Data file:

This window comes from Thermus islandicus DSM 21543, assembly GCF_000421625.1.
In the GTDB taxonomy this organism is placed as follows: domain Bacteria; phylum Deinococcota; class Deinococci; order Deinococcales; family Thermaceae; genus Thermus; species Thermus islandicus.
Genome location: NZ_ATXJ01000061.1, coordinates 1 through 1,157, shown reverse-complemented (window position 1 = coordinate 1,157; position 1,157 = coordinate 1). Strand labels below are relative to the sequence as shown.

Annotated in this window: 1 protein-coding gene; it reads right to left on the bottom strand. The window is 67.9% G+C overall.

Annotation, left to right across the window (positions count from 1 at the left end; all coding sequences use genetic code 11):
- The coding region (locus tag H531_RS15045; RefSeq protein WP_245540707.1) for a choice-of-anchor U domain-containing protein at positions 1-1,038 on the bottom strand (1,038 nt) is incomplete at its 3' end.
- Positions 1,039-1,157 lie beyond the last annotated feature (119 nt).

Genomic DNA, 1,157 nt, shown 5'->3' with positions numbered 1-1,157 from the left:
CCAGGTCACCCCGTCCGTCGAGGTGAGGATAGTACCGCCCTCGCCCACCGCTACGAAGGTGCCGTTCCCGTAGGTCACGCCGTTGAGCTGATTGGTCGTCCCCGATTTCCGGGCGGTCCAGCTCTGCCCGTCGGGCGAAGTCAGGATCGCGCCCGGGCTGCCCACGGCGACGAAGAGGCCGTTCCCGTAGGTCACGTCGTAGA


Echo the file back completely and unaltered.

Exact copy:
This window comes from Thermus islandicus DSM 21543, assembly GCF_000421625.1.
In the GTDB taxonomy this organism is placed as follows: domain Bacteria; phylum Deinococcota; class Deinococci; order Deinococcales; family Thermaceae; genus Thermus; species Thermus islandicus.
Genome location: NZ_ATXJ01000061.1, coordinates 1 through 1,157, shown reverse-complemented (window position 1 = coordinate 1,157; position 1,157 = coordinate 1). Strand labels below are relative to the sequence as shown.

Annotated in this window: 1 protein-coding gene; it reads right to left on the bottom strand. The window is 67.9% G+C overall.

Annotation, left to right across the window (positions count from 1 at the left end; all coding sequences use genetic code 11):
- The coding region (locus tag H531_RS15045; RefSeq protein WP_245540707.1) for a choice-of-anchor U domain-containing protein at positions 1-1,038 on the bottom strand (1,038 nt) is incomplete at its 3' end.
- Positions 1,039-1,157 lie beyond the last annotated feature (119 nt).

Genomic DNA, 1,157 nt, shown 5'->3' with positions numbered 1-1,157 from the left:
CCAGGTCACCCCGTCCGTCGAGGTGAGGATAGTACCGCCCTCGCCCACCGCTACGAAGGTGCCGTTCCCGTAGGTCACGCCGTTGAGCTGATTGGTCGTCCCCGATTTCCGGGCGGTCCAGCTCTGCCCGTCGGGCGAAGTCAGGATCGCGCCCGGGCTGCCCACGGCGACGAAGAGGCCGTTCCCGTAGGTCACGTCGTAGA